Along the way I asked the young man what he would be if he could be anything in the world, and he replied that he wanted to be a radio presenter.  We talked about a few other “life things” and I was very happy to have that chance to talk one-on-one with a young person living in the village.  It was a very pleasant experience!

Maron, another volunteer from the USA working with Aid Africa, also had her first day without teaming up with a staff member.  She was also very lucky to find a knowledgeable guide.

Maron's guide with some of the children (photo taken my Maron)

Maron with her guide and some of the children

I had a heart-warming experience when I came upon an elderly man in one of the compounds.  He greeted me and said, “you have come to help us?”  You could see the gratitude and understanding in his eyes, and I cannot explain with words how deeply it affected me.  It warmed my heart to see how happy he was that I was there.  For me it was simple; all I was doing was walking around in the bush talking to people and writing words down on a piece of paper.  It really is simple to help others.  It’s not always easy, but it is simple.

At one point, once we reunited with Maron and her guide, we had a group of lovely children following behind.  They were chattering behind us in a funny tone, trying to copy our English.  It was wonderful to have such bright smiles all around us.

Maron's guide, Maron, and children following behind

It was a very productive day.  By splitting up, we each were able to document many stoves and interact with many more community members than if we had moved around the village in teams. 

I am truly enjoying my time here; I miss friends and family back home but know I am exactly where I am supposed to be.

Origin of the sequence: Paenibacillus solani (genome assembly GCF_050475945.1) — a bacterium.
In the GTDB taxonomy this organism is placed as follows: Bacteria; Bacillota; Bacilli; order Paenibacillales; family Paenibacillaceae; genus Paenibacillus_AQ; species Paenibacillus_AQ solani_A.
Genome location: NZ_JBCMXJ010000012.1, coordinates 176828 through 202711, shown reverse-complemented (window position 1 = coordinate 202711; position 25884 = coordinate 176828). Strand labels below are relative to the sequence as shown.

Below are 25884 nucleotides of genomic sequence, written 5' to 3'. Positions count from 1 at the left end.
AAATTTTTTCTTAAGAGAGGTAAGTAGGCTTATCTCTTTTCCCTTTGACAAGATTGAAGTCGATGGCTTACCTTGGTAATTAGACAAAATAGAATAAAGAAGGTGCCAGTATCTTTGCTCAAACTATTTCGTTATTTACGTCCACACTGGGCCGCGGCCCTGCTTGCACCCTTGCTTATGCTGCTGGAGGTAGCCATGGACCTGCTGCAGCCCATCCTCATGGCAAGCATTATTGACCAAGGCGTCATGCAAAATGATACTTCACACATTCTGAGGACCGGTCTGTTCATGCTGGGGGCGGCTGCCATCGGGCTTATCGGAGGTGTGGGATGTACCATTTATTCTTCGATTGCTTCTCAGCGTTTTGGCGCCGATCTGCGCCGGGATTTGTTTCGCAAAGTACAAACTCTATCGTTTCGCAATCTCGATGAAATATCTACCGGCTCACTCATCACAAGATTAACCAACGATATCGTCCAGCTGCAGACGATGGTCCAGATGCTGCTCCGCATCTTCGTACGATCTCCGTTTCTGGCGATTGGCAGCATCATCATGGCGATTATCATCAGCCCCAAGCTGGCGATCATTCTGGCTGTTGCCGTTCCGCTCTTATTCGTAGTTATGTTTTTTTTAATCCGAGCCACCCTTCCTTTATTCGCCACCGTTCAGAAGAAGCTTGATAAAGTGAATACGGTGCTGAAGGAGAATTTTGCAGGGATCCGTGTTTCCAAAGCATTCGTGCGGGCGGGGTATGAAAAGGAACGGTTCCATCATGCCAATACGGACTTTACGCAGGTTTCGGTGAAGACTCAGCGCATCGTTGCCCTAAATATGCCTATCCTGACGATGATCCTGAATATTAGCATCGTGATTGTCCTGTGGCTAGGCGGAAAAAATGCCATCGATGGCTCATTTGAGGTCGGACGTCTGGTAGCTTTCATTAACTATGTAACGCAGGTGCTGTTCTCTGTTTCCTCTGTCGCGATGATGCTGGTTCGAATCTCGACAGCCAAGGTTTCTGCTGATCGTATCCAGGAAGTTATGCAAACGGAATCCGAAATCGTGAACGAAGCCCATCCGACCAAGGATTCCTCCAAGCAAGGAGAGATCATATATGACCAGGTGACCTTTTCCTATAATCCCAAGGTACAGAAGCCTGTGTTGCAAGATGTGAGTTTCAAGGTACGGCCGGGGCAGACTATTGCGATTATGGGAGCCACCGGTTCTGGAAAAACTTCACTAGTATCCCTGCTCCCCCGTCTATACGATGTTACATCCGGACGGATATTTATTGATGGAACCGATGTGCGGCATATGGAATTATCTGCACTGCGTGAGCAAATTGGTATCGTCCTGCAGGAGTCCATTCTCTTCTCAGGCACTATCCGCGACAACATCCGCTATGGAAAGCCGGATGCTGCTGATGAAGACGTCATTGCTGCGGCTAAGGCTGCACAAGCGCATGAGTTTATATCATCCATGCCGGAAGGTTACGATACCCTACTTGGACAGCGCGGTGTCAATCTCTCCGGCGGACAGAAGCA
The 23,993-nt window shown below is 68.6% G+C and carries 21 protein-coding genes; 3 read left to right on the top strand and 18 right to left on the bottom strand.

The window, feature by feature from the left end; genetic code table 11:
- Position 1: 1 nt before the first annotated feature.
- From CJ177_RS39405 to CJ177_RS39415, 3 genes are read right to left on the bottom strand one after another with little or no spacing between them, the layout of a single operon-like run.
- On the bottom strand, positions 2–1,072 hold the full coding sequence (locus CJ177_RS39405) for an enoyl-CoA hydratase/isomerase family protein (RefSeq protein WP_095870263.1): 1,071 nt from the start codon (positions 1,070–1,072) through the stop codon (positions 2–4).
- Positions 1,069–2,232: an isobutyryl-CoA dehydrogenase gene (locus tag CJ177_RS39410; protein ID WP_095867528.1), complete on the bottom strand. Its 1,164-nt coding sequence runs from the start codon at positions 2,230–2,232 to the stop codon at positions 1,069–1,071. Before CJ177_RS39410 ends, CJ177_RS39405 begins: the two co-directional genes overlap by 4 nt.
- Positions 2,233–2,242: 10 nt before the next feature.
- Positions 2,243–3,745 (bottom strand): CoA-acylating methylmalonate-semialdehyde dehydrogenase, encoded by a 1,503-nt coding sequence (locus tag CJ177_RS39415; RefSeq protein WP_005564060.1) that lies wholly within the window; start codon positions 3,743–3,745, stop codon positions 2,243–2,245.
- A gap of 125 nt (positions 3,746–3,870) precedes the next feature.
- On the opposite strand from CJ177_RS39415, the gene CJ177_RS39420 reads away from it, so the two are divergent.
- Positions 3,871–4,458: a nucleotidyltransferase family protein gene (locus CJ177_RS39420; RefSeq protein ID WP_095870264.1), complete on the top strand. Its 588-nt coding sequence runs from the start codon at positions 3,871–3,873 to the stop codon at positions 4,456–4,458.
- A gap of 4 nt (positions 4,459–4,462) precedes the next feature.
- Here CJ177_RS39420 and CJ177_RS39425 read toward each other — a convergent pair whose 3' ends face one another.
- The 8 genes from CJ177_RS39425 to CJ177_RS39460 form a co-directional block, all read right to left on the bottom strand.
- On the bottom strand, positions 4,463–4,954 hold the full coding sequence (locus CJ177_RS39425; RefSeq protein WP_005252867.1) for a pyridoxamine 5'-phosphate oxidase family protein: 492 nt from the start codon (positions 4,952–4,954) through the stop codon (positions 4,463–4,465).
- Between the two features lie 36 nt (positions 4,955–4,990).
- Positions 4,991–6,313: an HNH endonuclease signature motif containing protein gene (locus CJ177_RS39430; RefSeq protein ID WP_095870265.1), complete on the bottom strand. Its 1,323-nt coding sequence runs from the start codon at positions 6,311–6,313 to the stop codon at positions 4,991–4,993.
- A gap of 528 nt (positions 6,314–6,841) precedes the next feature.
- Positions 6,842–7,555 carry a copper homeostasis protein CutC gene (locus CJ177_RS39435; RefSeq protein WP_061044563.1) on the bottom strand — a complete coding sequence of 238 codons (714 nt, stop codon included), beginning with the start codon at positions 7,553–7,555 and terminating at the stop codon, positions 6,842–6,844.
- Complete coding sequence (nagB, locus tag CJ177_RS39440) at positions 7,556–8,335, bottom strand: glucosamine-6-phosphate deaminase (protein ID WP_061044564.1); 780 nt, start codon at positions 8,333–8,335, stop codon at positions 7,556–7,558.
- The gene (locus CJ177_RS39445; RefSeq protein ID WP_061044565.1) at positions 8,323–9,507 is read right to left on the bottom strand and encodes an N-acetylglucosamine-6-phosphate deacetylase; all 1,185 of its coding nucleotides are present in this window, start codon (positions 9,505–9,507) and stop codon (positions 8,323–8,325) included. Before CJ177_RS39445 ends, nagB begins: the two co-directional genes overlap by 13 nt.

Wednesday, April 17, 2013

Feels Like Home

The power went out about an hour or two after I arrived in Entebbe last night, and it hasn’t come back on even though it’s now the late afternoon.  It usually goes off when storms come through, and one did about 40 minutes after I arrived here to the Backpacker’s Inn.  One of my favorite things in Uganda is the storms; they are quite magical and peaceful, as long as you’re dry!  And luckily, the tent I slept in stayed dry throughout the storm. 

Here’s a shot of the Inn, with tents similar to mine in the background.  Beautiful!

I’ll be spending the next few days here until Peter Keller and Joe Brocato arrive from Los Angeles, California, USA.  Then we will go to Kampala so that Joe, who is a documentary filmmaker, can interview some people for the documentary (brief explanation here).  Then we’ll make our way up to Gulu, about a six hour drive on the bus.

Being that this country is relatively “pure,” I am especially mindful of how tourism and “first worlders” are changing things here – both directly and indirectly.  Today I saw several cans of pesticide spray and a few chemical cleaners for the bathroom.  I wonder how much of that would be here if only locals frequented this place.  It’s not that I enjoy ants crawling on me in the night, but when I truly think about the long-term consequences, I’d rather deal with the nastiest of bugs than knowingly and willingly introduce harsh chemicals to this beautiful pristine-like environment.

I also heard and saw quite a few weed-wackers as I walked around town today, the sound made me cringe a little.  I don’t remember seeing that many the last time I was here.   Many people here use hand tools that don’t require electricity or fuel, and I very much appreciate that.  I think all of our convenient inventions could be the death of all that is beautiful in this world if we’re not careful.  Cutting down grass with plastic and metal machines that use fossil fuels doesn’t make much sense to me.  We are slowly removing all the natural beauty in the world and replacing it with plastic, concrete, and pollution of the air, land, water, and wildlife.  I think we need to realize how we’re affecting the ecosystem and look at things more critically to see if we’re really happy with the direction we're heading. 

Even with all the pesticides and weed-wackers, I’m happy to be back!  There are many more positive things I will focus on in the future, these thoughts just hit me like a freight train and I feel the need to share them.  I’m very much looking forward to seeing how the documentary works out, and also seeing all my amazing and resilient friends in Gulu.  The excitement is uncontrollable!

Sunday, April 14, 2013

Welcome to this new blog, I hope to have the first entry up very soon.  Please visit if you'd like to see some of the pictures from my first trip to northern Uganda.  I will fly out of LAX tomorrow afternoon and will be in Entebbe, Uganda late Tuesday night (they are 10 hours ahead of California).  I return July 11th.  Thanks for checking out this blog, please come back soon for some actual content!